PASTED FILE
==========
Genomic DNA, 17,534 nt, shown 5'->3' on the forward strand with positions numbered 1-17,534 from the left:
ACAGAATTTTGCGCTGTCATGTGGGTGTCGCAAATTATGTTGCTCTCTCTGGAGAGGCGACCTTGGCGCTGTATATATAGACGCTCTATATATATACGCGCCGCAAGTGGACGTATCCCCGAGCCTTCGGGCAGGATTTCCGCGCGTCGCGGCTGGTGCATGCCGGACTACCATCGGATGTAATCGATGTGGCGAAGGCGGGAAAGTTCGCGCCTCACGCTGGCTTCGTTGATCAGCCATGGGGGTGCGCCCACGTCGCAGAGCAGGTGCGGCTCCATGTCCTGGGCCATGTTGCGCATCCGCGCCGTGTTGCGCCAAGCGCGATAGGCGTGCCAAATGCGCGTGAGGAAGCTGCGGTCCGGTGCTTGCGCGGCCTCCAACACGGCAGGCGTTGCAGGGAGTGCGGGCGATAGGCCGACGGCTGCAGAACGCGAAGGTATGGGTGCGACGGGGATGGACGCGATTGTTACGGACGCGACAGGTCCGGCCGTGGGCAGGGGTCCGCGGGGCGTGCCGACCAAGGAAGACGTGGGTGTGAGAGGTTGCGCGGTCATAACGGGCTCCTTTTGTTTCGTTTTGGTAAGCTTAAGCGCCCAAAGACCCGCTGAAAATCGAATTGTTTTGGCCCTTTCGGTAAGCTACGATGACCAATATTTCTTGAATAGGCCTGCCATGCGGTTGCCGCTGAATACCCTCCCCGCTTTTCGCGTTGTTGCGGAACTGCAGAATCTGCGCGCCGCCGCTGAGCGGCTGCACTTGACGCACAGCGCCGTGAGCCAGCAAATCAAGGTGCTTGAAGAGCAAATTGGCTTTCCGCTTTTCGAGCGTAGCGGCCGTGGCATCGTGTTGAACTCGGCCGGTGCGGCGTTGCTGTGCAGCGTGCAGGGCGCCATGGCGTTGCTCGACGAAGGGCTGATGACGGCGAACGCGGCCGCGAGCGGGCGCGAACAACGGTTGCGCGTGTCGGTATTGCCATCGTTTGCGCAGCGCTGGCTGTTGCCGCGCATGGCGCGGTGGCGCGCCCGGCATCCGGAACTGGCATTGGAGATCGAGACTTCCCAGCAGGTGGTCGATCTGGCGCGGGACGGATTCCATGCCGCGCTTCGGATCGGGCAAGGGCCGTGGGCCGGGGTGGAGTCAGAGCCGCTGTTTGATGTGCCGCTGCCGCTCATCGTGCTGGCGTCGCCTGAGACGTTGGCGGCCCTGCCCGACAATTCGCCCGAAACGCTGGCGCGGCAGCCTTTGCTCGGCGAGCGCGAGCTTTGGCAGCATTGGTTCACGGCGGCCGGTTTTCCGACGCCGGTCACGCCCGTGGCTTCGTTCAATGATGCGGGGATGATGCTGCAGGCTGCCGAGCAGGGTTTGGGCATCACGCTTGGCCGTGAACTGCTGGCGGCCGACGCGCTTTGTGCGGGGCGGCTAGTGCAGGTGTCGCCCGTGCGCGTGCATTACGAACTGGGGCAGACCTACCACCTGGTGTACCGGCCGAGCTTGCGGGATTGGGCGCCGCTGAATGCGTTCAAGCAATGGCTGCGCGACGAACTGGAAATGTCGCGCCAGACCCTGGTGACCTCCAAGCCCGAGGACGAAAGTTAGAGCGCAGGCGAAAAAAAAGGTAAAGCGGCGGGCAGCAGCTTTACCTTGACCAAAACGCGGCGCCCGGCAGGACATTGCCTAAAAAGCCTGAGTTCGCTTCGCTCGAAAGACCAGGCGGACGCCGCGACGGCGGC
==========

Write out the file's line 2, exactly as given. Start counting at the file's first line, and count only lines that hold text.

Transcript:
ACAGAATTTTGCGCTGTCATGTGGGTGTCGCAAATTATGTTGCTCTCTCTGGAGAGGCGACCTTGGCGCTGTATATATAGACGCTCTATATATATACGCGCCGCAAGTGGACGTATCCCCGAGCCTTCGGGCAGGATTTCCGCGCGTCGCGGCTGGTGCATGCCGGACTACCATCGGATGTAATCGATGTGGCGAAGGCGGGAAAGTTCGCGCCTCACGCTGGCTTCGTTGATCAGCCATGGGGGTGCGCCCACGTCGCAGAGCAGGTGCGGCTCCATGTCCTGGGCCATGTTGCGCATCCGCGCCGTGTTGCGCCAAGCGCGATAGGCGTGCCAAATGCGCGTGAGGAAGCTGCGGTCCGGTGCTTGCGCGGCCTCCAACACGGCAGGCGTTGCAGGGAGTGCGGGCGATAGGCCGACGGCTGCAGAACGCGAAGGTATGGGTGCGACGGGGATGGACGCGATTGTTACGGACGCGACAGGTCCGGCCGTGGGCAGGGGTCCGCGGGGCGTGCCGACCAAGGAAGACGTGGGTGTGAGAGGTTGCGCGGTCATAACGGGCTCCTTTTGTTTCGTTTTGGTAAGCTTAAGCGCCCAAAGACCCGCTGAAAATCGAATTGTTTTGGCCCTTTCGGTAAGCTACGATGACCAATATTTCTTGAATAGGCCTGCCATGCGGTTGCCGCTGAATACCCTCCCCGCTTTTCGCGTTGTTGCGGAACTGCAGAATCTGCGCGCCGCCGCTGAGCGGCTGCACTTGACGCACAGCGCCGTGAGCCAGCAAATCAAGGTGCTTGAAGAGCAAATTGGCTTTCCGCTTTTCGAGCGTAGCGGCCGTGGCATCGTGTTGAACTCGGCCGGTGCGGCGTTGCTGTGCAGCGTGCAGGGCGCCATGGCGTTGCTCGACGAAGGGCTGATGACGGCGAACGCGGCCGCGAGCGGGCGCGAACAACGGTTGCGCGTGTCGGTATTGCCATCGTTTGCGCAGCGCTGGCTGTTGCCGCGCATGGCGCGGTGGCGCGCCCGGCATCCGGAACTGGCATTGGAGATCGAGACTTCCCAGCAGGTGGTCGATCTGGCGCGGGACGGATTCCATGCCGCGCTTCGGATCGGGCAAGGGCCGTGGGCCGGGGTGGAGTCAGAGCCGCTGTTTGATGTGCCGCTGCCGCTCATCGTGCTGGCGTCGCCTGAGACGTTGGCGGCCCTGCCCGACAATTCGCCCGAAACGCTGGCGCGGCAGCCTTTGCTCGGCGAGCGCGAGCTTTGGCAGCATTGGTTCACGGCGGCCGGTTTTCCGACGCCGGTCACGCCCGTGGCTTCGTTCAATGATGCGGGGATGATGCTGCAGGCTGCCGAGCAGGGTTTGGGCATCACGCTTGGCCGTGAACTGCTGGCGGCCGACGCGCTTTGTGCGGGGCGGCTAGTGCAGGTGTCGCCCGTGCGCGTGCATTACGAACTGGGGCAGACCTACCACCTGGTGTACCGGCCGAGCTTGCGGGATTGGGCGCCGCTGAATGCGTTCAAGCAATGGCTGCGCGACGAACTGGAAATGTCGCGCCAGACCCTGGTGACCTCCAAGCCCGAGGACGAAAGTTAGAGCGCAGGCGAAAAAAAAGGTAAAGCGGCGGGCAGCAGCTTTACCTTGACCAAAACGCGGCGCCCGGCAGGACATTGCCTAAAAAGCCTGAGTTCGCTTCGCTCGAAAGACCAGGCGGACGCCGCGACGGCGGC